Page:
• s__()
  • n__()
  • sprintf

This means you can externalize strings in Vue templates without having to import these functions from the ~/locale file:

<template>
  <h1>{{ s__('Branches|Create a new branch') }}</h1>
  <gl-button>{{ __('Create branch') }}</gl-button>
</template>

If you need to translate strings in the Vue component’s JavaScript, you can import the necessary externalization function from the ~/locale file as described in the JavaScript files section.

To test Vue translations, learn about manually testing translations from the UI.

Test files

Test expectations against externalized contents should not be hard coded, because we may need to run the tests with non-default locale, and tests with hard coded contents will fail.

This means any expectations against externalized contents should call the same externalizing method to match the translation.

Bad:

click_button 'Submit review'

expect(rendered).to have_content('Thank you for your feedback!')

Good:

click_button _('Submit review')

expect(rendered).to have_content(_('Thank you for your feedback!'))

This includes JavaScript tests:

Bad:

expect(findUpdateIgnoreStatusButton().text()).toBe('Ignore');

Good:

expect(findUpdateIgnoreStatusButton().text()).toBe(__('Ignore'));

Recommendations

If strings are reused throughout a component, it can be useful to define these strings as variables. We recommend defining an i18n property on the component’s $options object. If there is a mixture of many-use and single-use strings in the component, consider using this approach to create a local Single Source of Truth for externalized strings.

<script>
  export default {
    i18n: {
      buttonLabel: s__('Plan|Button Label')
    }
  },
</script>

<template>
  <gl-button :aria-label="$options.i18n.buttonLabel">
    {{ $options.i18n.buttonLabel }}
  </gl-button>
</template>

Also consider defining these strings in a constants.js file, especially if they need to be shared across different modules.

  javascripts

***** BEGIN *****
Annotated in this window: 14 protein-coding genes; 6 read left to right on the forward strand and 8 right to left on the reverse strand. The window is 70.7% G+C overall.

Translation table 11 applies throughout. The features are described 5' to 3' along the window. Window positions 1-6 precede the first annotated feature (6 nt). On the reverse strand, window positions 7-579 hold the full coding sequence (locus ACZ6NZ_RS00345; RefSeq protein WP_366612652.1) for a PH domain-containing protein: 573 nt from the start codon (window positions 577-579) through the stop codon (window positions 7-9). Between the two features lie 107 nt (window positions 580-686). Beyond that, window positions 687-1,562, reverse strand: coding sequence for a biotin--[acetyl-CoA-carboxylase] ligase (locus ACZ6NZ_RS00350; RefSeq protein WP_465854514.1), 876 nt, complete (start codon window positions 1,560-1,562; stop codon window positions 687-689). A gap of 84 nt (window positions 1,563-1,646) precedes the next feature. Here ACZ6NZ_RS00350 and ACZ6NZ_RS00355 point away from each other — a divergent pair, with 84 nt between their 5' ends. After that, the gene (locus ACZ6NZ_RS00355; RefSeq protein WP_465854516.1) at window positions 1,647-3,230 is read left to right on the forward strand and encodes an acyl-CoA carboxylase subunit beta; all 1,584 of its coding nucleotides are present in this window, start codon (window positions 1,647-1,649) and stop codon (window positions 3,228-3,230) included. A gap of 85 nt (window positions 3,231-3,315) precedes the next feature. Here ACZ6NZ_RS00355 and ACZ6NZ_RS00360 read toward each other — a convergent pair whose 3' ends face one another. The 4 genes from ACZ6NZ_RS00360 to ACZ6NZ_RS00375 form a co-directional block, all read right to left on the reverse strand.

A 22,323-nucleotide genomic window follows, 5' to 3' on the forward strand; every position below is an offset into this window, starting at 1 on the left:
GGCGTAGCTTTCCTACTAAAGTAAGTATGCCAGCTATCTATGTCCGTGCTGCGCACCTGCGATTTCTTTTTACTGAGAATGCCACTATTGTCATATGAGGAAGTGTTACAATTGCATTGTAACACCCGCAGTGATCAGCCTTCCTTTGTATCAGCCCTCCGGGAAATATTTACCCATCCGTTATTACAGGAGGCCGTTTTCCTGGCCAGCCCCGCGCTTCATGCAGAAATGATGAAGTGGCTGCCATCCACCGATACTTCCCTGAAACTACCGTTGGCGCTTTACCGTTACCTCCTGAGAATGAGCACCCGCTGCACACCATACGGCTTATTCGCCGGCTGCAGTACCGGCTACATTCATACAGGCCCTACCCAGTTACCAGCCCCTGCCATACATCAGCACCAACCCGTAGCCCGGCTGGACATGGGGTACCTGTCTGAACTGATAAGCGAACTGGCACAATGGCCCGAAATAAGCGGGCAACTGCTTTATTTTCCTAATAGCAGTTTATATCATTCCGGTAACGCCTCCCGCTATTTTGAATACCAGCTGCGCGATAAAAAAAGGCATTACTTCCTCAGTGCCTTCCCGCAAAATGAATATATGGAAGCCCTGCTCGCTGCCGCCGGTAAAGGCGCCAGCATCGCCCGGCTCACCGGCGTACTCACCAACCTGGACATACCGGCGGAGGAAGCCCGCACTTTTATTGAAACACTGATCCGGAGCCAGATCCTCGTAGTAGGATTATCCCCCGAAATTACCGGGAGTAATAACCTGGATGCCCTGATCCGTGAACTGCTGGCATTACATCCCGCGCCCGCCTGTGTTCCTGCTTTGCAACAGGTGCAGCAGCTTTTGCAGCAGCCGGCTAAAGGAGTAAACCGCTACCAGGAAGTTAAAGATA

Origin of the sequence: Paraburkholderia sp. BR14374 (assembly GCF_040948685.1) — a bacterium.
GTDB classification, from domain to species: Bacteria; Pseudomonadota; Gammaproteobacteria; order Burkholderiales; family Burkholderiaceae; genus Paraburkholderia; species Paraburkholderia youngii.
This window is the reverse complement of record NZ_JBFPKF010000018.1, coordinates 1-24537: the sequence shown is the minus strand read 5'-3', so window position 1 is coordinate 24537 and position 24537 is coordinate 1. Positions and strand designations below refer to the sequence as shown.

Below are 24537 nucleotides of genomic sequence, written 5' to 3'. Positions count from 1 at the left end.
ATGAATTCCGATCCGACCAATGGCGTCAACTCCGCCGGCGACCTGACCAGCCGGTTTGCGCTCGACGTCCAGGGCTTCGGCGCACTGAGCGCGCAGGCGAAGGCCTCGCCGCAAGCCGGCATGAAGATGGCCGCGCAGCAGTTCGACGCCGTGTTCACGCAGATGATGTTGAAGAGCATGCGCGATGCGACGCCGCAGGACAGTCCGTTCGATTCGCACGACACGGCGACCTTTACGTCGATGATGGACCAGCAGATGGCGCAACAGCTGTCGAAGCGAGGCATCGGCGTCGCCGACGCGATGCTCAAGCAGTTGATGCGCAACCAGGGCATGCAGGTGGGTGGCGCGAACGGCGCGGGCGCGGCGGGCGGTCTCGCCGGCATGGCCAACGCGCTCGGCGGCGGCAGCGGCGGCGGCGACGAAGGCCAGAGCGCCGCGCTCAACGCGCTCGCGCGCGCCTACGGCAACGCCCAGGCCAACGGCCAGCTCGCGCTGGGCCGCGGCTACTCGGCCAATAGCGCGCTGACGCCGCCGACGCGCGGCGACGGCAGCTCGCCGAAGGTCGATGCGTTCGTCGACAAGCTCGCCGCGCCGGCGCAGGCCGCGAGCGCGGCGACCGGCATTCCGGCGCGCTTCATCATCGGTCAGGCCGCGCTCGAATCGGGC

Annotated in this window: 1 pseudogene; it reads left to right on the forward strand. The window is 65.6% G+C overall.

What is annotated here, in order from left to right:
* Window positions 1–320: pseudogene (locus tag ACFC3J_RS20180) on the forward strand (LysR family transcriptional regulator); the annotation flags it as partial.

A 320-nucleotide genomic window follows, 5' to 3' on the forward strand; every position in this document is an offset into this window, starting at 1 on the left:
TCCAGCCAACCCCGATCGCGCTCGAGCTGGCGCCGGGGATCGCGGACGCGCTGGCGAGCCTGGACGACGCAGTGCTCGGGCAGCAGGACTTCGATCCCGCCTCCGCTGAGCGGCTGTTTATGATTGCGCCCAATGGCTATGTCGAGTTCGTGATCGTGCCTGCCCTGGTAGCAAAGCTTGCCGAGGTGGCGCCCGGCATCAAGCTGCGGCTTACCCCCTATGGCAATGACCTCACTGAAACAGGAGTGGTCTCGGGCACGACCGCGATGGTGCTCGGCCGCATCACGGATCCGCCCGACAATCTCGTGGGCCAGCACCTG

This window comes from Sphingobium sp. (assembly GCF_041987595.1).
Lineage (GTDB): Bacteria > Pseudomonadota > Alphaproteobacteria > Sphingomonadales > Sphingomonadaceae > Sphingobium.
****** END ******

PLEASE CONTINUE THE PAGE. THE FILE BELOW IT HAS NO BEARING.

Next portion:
└───alert_settings
        constants.js
     └───components
            alert_settings_form.vue


  // constants.js

  import { s__ } from '~/locale';

  /* Integration constants */

  export const MSG_ALERT_SETTINGS_FORM_ERROR = __('Failed to save alert settings.')


  // alert_settings_form.vue

  import {
    MSG_ALERT_SETTINGS_FORM_ERROR,
  } from '../constants';

  <script>
    export default {
      MSG_ALERT_SETTINGS_FROM_ERROR,
    }
  </script>

  <template>
    <gl-alert v-if="showAlert">
      {{ $options.MSG_ALERT_SETTINGS_FORM_ERROR }}
    </gl-alert>
  </template>

Using either constants or $options.i18n allows us to reference messages directly in specs:

import { MSG_ALERT_SETTINGS_FORM_ERROR } from 'path/to/constants.js';

// okay
expect(wrapper.text()).toEqual('this test will fail just from button text changing!');

// better
expect(wrapper.text()).toEqual(MyComponent.i18n.buttonLabel);
// also better
expect(wrapper.text()).toEqual(MSG_ALERT_SETTINGS_FORM_ERROR);

Dynamic translations

Sometimes there are dynamic translations that the parser can’t find when running bin/rake gettext:find. For these scenarios you can use the N_ method. There’s also an alternative method to translate messages from validation errors.

Working with special content

Interpolation

Placeholders in translated text should match the respective source file’s code style. For example use %{created_at} in Ruby but %{createdAt} in JavaScript. Make sure to avoid splitting sentences when adding links.

  • In Ruby/HAML:

    _("Hello %{name}") % { name: 'Joe' } => 'Hello Joe'
    
  • In Vue:

    Use the GlSprintf compon